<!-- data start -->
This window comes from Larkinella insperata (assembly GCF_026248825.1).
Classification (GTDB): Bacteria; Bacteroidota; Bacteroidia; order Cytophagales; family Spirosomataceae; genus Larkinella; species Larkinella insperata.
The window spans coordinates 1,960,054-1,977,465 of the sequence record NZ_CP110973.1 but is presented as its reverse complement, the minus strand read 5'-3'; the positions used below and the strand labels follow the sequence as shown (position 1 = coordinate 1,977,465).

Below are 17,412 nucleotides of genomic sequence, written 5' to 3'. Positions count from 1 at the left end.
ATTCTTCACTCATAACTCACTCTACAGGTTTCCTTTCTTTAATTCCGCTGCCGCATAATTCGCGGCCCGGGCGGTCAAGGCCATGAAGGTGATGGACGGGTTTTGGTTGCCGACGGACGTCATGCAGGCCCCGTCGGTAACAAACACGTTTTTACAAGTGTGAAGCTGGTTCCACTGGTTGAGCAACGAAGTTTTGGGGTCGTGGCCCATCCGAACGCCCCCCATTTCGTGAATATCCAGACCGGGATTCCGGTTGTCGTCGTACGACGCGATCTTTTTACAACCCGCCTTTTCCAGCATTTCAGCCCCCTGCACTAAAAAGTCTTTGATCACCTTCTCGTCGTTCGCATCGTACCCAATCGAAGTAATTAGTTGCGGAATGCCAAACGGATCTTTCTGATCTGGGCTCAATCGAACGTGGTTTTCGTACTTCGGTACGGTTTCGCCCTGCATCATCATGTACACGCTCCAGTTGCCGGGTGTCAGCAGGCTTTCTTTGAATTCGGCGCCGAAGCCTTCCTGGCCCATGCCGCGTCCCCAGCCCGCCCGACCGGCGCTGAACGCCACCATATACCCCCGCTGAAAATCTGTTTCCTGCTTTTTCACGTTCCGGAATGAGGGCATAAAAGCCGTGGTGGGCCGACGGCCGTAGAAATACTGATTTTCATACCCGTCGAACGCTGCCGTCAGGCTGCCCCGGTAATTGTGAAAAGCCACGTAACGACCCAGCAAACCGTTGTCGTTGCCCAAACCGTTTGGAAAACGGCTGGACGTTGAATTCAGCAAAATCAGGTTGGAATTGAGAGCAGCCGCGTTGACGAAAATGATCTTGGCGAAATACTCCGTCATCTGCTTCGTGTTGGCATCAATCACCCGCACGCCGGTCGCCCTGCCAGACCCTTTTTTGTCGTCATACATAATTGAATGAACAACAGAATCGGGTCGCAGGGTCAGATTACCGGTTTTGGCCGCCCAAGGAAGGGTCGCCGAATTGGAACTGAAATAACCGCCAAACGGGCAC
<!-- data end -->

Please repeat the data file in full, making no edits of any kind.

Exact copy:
This window comes from Larkinella insperata (assembly GCF_026248825.1).
Classification (GTDB): Bacteria; Bacteroidota; Bacteroidia; order Cytophagales; family Spirosomataceae; genus Larkinella; species Larkinella insperata.
The window spans coordinates 1,960,054-1,977,465 of the sequence record NZ_CP110973.1 but is presented as its reverse complement, the minus strand read 5'-3'; the positions used below and the strand labels follow the sequence as shown (position 1 = coordinate 1,977,465).

Below are 17,412 nucleotides of genomic sequence, written 5' to 3'. Positions count from 1 at the left end.
ATTCTTCACTCATAACTCACTCTACAGGTTTCCTTTCTTTAATTCCGCTGCCGCATAATTCGCGGCCCGGGCGGTCAAGGCCATGAAGGTGATGGACGGGTTTTGGTTGCCGACGGACGTCATGCAGGCCCCGTCGGTAACAAACACGTTTTTACAAGTGTGAAGCTGGTTCCACTGGTTGAGCAACGAAGTTTTGGGGTCGTGGCCCATCCGAACGCCCCCCATTTCGTGAATATCCAGACCGGGATTCCGGTTGTCGTCGTACGACGCGATCTTTTTACAACCCGCCTTTTCCAGCATTTCAGCCCCCTGCACTAAAAAGTCTTTGATCACCTTCTCGTCGTTCGCATCGTACCCAATCGAAGTAATTAGTTGCGGAATGCCAAACGGATCTTTCTGATCTGGGCTCAATCGAACGTGGTTTTCGTACTTCGGTACGGTTTCGCCCTGCATCATCATGTACACGCTCCAGTTGCCGGGTGTCAGCAGGCTTTCTTTGAATTCGGCGCCGAAGCCTTCCTGGCCCATGCCGCGTCCCCAGCCCGCCCGACCGGCGCTGAACGCCACCATATACCCCCGCTGAAAATCTGTTTCCTGCTTTTTCACGTTCCGGAATGAGGGCATAAAAGCCGTGGTGGGCCGACGGCCGTAGAAATACTGATTTTCATACCCGTCGAACGCTGCCGTCAGGCTGCCCCGGTAATTGTGAAAAGCCACGTAACGACCCAGCAAACCGTTGTCGTTGCCCAAACCGTTTGGAAAACGGCTGGACGTTGAATTCAGCAAAATCAGGTTGGAATTGAGAGCAGCCGCGTTGACGAAAATGATCTTGGCGAAATACTCCGTCATCTGCTTCGTGTTGGCATCAATCACCCGCACGCCGGTCGCCCTGCCAGACCCTTTTTTGTCGTCATACATAATTGAATGAACAACAGAATCGGGTCGCAGGGTCAGATTACCGGTTTTGGCCGCCCAAGGAAGGGTCGCCGAATTGGAACTGAAATAACCGCCAAACGGGCAC